I actually understand this now I 've read some of the Simarillion.A very evocative look at the early days of the Elves.
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 Reviewer:Amy Date:April 19, 2006 4:36 PM
I'm no fan of drabbles, but I loved these two about Huan, most faithful of companions.
I love his dismissive description of Beren, coupled with his taking Beren under his care for the sake of his mistress.
His light point of view is poignant given the unfolding of the tale.
I also loved your Aragorn healing Faramir tale and wish that I had time for a better review.
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 Reviewer:lindahoyland Date:April 19, 2006 8:40 PM
I just love this,you have a great gift for writing humour
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 Reviewer:lindahoyland Date:April 20, 2006 5:26 AM
This is one of my favourites of your drabbles,but as you well know, I adore ARagorn,especially in healing mode.I like to think it could have happened like this and he would call upon the Valar.
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 Reviewer:Linda Date:August 4, 2006 10:54 PM
Poor Eomer, I would imagine many a brother would feel like this at his sister's wedding however worthy the groom.
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 Reviewer:Branwyn Date:August 12, 2006 5:16 PM
When a craft guild sends the gift of a tapestry depicting her fight with the Witch-King, Eowyn reflects on her memories of that day. Her thoughts are reminiscent of the hobbits' reaction to their fame after returning to the Shire -- the people who were not present during the great events of that time can never understand what happened or what was at risk. With the passage of time, the story will become simplified and (to some degree) trivialized. The stylized, cartoonish depiction in the tapestry is a wonderful metaphor for this simplification of history.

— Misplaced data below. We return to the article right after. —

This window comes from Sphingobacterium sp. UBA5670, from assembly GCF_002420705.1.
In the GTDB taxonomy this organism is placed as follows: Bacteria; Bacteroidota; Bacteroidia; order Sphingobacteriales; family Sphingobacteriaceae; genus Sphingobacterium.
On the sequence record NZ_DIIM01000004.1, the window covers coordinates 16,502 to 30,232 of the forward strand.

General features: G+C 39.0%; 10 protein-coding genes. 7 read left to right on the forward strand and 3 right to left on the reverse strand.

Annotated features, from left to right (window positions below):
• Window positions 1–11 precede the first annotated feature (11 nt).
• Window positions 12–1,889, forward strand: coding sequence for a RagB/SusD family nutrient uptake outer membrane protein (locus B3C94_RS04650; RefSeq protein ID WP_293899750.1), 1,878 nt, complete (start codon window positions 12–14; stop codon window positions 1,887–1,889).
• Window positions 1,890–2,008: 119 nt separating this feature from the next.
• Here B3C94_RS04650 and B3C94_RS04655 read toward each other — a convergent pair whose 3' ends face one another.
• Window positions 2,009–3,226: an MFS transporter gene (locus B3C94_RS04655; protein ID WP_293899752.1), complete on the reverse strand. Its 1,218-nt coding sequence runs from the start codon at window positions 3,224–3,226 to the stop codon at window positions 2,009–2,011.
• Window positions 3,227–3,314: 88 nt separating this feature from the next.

Even though Eowyn is an old woman in this piece, she clearly remembers the details of her fight, which is to be expected. There is a strong sensory component to memory, and Raksha cleverly incorporates these sensory memories in the narrative -- the foul smell of the winged beast, the unnatural sound of the Witch-King's voice. The idea that Eowyn, like Frodo, might still feel pain from the wound dealt by the Witch-King is an interesting concept. I also like the idea that the shared experience of rescue from the Shadow is yet another bond between Eowyn and Faramir. It is amusing and realistic that her little grandson seems impudent to this old woman; her failing health would leave her with little patience.
A fine job with a very thoughtful piece of writing.
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 Reviewer:Branwyn Date:August 12, 2006 5:23 PM
Being an evil overlord isn't all it's cracked up to be, as Morgoth finds out in this hilarious ficlet by Raksha the Demon. The lord of the werewolves discovers to his chagrin that even giant, red-eyed, snarling hellhounds start out as playful puppies. I laughed out loud at the image of the poor werewolf chewing on Morgoth's boots.
"He also had one of my boots in his mouth, and a happy look in his yellow eyes."
Even worse, trusted lieutenant Sauron can't seem to follow the simplest instructions and teaches young "Wolfie" to roll over instead of to rend and kill. As Morgoth says,
"Good help is truly hard to find."
Some rather pointed obedience training follows for his errant evil minion. Raksha doesn't write humor very often, but when she does, the results are very funny.